Reading aloud

Reading Without Walls

Reading initiatives frequently get kids to read and that’s indisputably good. But Gene Luen Yang, the National Ambassador for Young People’s Literature, a graphic novelist (aka cartoonist), former teacher, and father, is encouraging readers to think and read outside the box.

Yang’s ambassadorial motto is “Reading Without Walls.” And he’s encouraging kids in classrooms everywhere across the United States (and maybe the world) to do just that with a reading program. 

Books to Ease Back-to-School Jitters

It’s that time of year again: back to school. It can be a daunting experience especially for young children and for their parents. I remember the mixed feelings I had when my son started school. It was exciting, nerve-wracking, freeing, and devastating all at the same time. Knowing that I wasn’t alone in the way I felt certainly was comforting.

Meet Monica Brown!

Monica Brown’s life is full of words. She not only writes for and teaches adults, she introduces children to memorable characters in fact and fiction. I met Monica first through stories about Marisol, Lola, and Celia Cruz but one day met the woman behind the words. I stopped at a booth during a conference and met the writer who brought these characters to life for me. Happily, she agreed to answer my seemingly endless questions to share with a broader audience.

Monica Brown

Map Fun: Creating a Visual Itinerary

Shen family trip to France

This summer we traveled to France for a friend’s wedding and the Tour de France. It was a trip that included a long road trip with multiple stops. I thought a fun way to get the kids excited about the trip would be a map exercise: creating a visual itinerary to help the kids understand where we were going and what we’d be seeing.

Do Architects Build Dollhouses?


When you ask my daughter Addie what she wants to be when she grows up, she’ll say a number of things, one of which is wanting to be an architect. When you ask her why she wants to be an architect, she’ll tell you that buildings come in all sorts of interesting shapes and designs. She may also mention that it’d be fun to build dollhouses.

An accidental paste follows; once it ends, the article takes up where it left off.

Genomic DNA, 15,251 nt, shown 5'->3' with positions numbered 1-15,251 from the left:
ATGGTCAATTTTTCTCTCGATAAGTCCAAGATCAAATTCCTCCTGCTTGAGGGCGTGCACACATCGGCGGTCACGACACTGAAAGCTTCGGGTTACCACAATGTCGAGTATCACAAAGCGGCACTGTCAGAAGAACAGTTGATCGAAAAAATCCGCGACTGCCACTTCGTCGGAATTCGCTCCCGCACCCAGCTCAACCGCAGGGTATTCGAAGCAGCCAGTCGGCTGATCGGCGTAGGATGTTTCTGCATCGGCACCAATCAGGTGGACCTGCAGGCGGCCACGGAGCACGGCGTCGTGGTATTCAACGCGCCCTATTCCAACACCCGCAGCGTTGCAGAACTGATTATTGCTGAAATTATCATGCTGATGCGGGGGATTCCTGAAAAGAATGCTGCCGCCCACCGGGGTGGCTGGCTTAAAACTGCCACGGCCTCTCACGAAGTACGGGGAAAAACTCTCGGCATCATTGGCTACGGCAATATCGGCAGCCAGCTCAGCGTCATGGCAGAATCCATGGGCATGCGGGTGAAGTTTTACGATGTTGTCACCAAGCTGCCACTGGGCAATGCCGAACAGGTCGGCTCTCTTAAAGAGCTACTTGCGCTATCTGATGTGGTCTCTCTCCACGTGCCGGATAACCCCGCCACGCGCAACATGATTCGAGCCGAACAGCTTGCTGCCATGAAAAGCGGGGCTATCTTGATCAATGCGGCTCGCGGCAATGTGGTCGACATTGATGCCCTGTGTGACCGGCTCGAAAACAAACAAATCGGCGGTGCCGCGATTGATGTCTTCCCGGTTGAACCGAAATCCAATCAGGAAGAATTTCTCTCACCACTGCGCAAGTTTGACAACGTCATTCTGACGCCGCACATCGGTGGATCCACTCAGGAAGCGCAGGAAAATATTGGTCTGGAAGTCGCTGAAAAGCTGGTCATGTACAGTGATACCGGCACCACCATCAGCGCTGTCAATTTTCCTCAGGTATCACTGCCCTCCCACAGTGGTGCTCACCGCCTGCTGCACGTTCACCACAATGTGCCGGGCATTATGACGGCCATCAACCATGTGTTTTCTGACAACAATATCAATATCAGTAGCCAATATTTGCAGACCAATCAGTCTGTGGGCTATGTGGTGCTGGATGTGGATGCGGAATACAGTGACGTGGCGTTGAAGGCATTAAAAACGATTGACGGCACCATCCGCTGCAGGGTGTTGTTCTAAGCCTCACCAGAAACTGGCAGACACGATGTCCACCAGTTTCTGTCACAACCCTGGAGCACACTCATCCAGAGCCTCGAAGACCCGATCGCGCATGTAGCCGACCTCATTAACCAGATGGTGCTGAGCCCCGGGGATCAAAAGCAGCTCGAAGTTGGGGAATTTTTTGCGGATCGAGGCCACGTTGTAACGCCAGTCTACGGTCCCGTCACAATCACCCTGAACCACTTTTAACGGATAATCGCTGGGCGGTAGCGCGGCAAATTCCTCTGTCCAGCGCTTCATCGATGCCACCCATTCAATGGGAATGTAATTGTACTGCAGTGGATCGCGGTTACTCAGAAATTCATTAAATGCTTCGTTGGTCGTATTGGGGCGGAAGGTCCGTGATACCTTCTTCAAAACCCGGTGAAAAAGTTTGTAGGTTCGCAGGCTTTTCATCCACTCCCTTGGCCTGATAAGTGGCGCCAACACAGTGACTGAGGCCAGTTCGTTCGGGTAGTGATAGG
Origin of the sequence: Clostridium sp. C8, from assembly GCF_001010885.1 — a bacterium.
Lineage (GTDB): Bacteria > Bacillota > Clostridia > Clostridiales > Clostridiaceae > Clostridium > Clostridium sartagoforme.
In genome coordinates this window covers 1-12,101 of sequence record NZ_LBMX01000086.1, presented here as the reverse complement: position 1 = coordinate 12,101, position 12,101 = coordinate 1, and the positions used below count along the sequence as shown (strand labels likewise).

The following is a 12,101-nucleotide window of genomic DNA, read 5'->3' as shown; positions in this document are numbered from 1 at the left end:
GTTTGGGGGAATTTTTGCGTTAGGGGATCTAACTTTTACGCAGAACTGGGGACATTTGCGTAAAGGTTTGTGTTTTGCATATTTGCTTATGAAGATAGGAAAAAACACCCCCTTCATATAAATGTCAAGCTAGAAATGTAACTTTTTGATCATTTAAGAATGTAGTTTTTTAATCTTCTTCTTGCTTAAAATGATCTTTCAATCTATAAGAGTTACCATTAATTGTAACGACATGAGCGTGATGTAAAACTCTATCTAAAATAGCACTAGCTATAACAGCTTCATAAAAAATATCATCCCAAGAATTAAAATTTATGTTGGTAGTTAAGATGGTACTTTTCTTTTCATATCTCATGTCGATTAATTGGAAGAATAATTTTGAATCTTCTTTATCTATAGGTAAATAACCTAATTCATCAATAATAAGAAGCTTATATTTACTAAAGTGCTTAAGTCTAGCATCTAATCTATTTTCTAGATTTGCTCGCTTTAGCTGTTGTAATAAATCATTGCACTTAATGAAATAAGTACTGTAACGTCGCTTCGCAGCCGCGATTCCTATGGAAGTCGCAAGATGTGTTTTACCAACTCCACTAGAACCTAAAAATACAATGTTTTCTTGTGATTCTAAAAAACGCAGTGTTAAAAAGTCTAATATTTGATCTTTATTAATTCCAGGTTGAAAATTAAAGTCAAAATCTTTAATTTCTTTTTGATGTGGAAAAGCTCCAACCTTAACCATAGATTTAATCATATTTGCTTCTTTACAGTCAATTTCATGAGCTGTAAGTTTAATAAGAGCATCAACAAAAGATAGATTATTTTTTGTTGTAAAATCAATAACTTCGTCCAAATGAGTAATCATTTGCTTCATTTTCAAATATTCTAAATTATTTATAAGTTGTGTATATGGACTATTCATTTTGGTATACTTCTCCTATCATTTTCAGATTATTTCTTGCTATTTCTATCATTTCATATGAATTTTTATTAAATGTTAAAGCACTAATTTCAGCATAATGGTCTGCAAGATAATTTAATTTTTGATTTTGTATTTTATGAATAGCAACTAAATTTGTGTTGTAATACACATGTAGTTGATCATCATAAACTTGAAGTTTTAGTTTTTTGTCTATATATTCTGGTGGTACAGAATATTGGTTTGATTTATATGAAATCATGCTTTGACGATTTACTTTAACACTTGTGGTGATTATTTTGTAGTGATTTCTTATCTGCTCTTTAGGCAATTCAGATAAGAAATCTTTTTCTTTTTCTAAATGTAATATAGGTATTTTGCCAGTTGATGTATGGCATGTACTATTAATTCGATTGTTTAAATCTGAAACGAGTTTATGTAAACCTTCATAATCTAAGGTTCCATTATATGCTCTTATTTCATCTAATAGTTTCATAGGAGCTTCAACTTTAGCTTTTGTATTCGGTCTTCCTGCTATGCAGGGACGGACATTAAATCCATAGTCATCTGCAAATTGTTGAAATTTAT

Imaginations Take Flight

Last month I read an article about Clip-Air, a concept for a new modular aircraft. Clip-Air would separate the wings from the fuselage so that body of the plane could be loaded with passengers or cargo anywhere — like a bus station or train depot — and then driven to the wings for takeoff. Even more cool is that up to three passenger or cargo units could be attached to one set of wings!

On Your Mark, Get Set, Go Olympics!


Meet Kate Messner!

Kate Messner

Kate Messner writes both nonfiction and fiction for a range of young readers. She’s explored the natural world as well as various themes in novels and picture books. I caught up with Kate while on a tour for her latest book, The Seventh Wish (Bloomsbury; 1619633760).

In it, readers meet 12-year old Charlie who catches a magical fish that grants her wishes. Serious themes combine with magic, a bit of humor, and contemporary issues including Charlie’s older sister’s addiction.

25 Accessible Books! Bookshare Gives Struggling Learners an Early Start on "Reading Independence"

Bookshare's summer reading collection for young readers is chosen to entice, engage and keep readers coming back when traditional books in print cause frustration.

On Climbing the Mountain: Four Ways Not to Deal with Complex Text

Anyone who has taught reading — or really any course that requires a textbook — knows about kids who struggle to make sense of the text. Often they don’t even try. The text just looks hard and they’re ready to run. We’ve been talking a lot about complex text since the Common Core State Standards (CCSS) burst on the scene. But most of that talk has focused on how to find texts that meet the complexity requirements of CCSS. Or how to ask questions that probe that complexity.


"The more that you read, the more things you will know. The more you learn, the more places you'll go." — Dr. Seuss